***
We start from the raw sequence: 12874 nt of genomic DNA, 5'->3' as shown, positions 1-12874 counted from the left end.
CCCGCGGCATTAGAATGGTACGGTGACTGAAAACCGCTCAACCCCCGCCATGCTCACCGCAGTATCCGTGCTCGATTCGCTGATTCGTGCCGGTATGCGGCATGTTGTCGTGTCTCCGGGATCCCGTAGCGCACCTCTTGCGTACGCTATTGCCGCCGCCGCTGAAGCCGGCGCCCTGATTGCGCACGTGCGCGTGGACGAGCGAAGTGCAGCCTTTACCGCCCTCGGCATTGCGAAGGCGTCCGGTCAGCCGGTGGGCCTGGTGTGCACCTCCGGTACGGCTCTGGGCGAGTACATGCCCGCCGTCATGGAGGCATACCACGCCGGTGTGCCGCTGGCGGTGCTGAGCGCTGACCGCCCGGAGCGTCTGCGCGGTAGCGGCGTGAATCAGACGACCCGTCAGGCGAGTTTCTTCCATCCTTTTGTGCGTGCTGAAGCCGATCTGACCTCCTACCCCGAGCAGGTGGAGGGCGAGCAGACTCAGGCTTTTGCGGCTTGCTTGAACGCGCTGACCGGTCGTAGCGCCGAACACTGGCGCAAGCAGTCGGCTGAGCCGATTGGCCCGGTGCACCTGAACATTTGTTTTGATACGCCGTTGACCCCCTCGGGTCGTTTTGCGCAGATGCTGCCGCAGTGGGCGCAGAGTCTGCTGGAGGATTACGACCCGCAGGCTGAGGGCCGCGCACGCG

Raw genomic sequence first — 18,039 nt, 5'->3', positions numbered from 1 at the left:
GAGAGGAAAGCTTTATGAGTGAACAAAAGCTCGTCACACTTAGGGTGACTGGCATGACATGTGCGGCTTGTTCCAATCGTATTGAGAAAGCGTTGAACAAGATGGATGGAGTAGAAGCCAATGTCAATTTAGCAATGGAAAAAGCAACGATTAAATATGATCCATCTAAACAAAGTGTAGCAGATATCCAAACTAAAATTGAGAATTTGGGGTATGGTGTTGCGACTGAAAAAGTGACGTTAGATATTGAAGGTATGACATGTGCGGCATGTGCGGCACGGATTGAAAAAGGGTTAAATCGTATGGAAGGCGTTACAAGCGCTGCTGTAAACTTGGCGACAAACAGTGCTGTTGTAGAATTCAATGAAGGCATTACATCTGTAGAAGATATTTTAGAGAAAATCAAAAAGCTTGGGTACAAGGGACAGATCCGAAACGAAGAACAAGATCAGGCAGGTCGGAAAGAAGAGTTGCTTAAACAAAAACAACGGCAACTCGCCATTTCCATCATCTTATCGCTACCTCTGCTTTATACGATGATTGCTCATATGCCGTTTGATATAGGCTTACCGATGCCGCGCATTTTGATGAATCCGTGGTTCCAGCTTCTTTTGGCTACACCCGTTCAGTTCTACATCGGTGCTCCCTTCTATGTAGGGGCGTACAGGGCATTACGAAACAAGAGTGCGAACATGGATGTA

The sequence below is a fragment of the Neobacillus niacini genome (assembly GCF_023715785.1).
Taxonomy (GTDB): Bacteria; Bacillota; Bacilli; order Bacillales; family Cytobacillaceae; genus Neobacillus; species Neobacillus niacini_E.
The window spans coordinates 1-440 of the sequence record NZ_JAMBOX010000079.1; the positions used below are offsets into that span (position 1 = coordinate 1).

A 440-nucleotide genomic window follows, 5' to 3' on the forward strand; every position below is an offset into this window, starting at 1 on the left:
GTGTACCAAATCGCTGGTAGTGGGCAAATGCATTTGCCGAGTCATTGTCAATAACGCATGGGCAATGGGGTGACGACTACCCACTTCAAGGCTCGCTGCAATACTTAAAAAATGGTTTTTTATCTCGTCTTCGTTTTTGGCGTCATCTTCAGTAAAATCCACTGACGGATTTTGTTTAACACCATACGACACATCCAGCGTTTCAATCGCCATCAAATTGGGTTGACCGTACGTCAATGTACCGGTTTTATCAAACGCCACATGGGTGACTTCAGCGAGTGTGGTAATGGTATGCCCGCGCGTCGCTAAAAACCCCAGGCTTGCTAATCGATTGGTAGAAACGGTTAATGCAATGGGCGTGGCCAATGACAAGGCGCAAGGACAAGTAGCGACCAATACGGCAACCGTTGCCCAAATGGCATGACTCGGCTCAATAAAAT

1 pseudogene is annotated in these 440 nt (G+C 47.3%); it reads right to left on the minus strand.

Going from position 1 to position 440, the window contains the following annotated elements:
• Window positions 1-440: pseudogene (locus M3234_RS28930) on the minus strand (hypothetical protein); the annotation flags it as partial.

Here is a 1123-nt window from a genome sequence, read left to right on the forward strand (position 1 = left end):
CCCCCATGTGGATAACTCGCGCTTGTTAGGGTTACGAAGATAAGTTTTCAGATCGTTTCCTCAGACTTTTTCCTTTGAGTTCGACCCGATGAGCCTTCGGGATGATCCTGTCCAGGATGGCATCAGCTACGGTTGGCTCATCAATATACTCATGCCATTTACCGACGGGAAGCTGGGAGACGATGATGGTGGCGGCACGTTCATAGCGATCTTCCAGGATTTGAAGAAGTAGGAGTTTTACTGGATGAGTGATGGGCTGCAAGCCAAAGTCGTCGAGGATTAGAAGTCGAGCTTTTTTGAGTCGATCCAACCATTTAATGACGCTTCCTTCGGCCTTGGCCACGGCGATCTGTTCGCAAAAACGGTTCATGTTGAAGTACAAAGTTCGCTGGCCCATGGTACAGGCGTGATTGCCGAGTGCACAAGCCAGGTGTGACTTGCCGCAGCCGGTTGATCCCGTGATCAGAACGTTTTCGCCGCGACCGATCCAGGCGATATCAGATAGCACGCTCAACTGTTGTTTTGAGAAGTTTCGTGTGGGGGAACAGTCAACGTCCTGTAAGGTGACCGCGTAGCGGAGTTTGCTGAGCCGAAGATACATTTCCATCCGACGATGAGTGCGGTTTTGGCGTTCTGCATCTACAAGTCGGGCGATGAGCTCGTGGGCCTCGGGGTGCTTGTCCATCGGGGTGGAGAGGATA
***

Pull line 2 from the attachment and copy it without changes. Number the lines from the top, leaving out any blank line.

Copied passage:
CCCGCGGCATTAGAATGGTACGGTGACTGAAAACCGCTCAACCCCCGCCATGCTCACCGCAGTATCCGTGCTCGATTCGCTGATTCGTGCCGGTATGCGGCATGTTGTCGTGTCTCCGGGATCCCGTAGCGCACCTCTTGCGTACGCTATTGCCGCCGCCGCTGAAGCCGGCGCCCTGATTGCGCACGTGCGCGTGGACGAGCGAAGTGCAGCCTTTACCGCCCTCGGCATTGCGAAGGCGTCCGGTCAGCCGGTGGGCCTGGTGTGCACCTCCGGTACGGCTCTGGGCGAGTACATGCCCGCCGTCATGGAGGCATACCACGCCGGTGTGCCGCTGGCGGTGCTGAGCGCTGACCGCCCGGAGCGTCTGCGCGGTAGCGGCGTGAATCAGACGACCCGTCAGGCGAGTTTCTTCCATCCTTTTGTGCGTGCTGAAGCCGATCTGACCTCCTACCCCGAGCAGGTGGAGGGCGAGCAGACTCAGGCTTTTGCGGCTTGCTTGAACGCGCTGACCGGTCGTAGCGCCGAACACTGGCGCAAGCAGTCGGCTGAGCCGATTGGCCCGGTGCACCTGAACATTTGTTTTGATACGCCGTTGACCCCCTCGGGTCGTTTTGCGCAGATGCTGCCGCAGTGGGCGCAGAGTCTGCTGGAGGATTACGACCCGCAGGCTGAGGGCCGCGCACGCG